|MadSci Network: Physics|
My first post got pretty misunderstood, so i shall throughly explain my question. First, to start off, here's sample question :"The diagram shows a Young's Double Slit experimental set-up. A thin piece of mica with refractive index 0.xx is place over one of the slits. Find the new central fringe." This problem is solve by using the fact that the path difference of both rays must be the same in the central fringe. However, here's the paradox: If placing a piece of mica in the slits does not diminish the interferable nature of light, can't we place 2 photo counters on both slits yet still get an interference pattern? This way, we can know which photon pass through which slit, yet still observe an interference pattern. But the problem is that isn't this in direct disagreement with the wave-particle duality? So, is the question flawed? Rather than getting an interference pattern with a shifted central fringe, do we actually only get two bright dots on the screen (since the piece of mica disturbs the photon like an observer, causing its particle-nature to appear.)? Thanks!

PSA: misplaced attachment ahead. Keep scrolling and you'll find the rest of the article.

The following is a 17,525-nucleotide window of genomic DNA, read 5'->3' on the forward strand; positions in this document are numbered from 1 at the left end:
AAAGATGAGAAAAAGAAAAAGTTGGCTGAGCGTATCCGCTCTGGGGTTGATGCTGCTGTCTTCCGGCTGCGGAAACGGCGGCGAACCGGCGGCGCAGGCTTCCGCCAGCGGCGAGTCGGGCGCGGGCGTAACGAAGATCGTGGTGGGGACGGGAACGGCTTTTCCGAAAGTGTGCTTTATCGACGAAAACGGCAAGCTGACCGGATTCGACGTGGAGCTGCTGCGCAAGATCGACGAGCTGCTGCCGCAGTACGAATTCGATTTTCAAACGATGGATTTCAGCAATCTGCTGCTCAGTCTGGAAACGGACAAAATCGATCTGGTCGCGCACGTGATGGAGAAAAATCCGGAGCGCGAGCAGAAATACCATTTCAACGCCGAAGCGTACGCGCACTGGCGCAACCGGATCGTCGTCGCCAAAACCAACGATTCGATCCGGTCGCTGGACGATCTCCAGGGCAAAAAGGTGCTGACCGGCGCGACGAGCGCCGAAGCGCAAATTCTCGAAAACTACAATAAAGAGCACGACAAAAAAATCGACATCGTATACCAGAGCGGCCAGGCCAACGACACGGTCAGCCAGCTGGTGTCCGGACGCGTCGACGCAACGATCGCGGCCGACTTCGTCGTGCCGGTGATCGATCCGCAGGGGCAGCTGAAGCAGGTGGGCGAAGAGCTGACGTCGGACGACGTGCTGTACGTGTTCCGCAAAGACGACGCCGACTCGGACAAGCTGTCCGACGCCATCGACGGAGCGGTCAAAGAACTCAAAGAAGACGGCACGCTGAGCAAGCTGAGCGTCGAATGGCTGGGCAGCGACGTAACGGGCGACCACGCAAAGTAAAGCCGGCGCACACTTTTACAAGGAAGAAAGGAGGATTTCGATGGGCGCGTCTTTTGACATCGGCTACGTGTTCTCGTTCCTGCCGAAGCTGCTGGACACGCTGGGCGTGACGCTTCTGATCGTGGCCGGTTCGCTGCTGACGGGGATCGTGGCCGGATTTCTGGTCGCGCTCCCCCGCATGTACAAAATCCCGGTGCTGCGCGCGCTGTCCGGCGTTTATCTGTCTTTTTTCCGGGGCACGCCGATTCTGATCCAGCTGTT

Re: Paradox in modified Young's double slit experiment?
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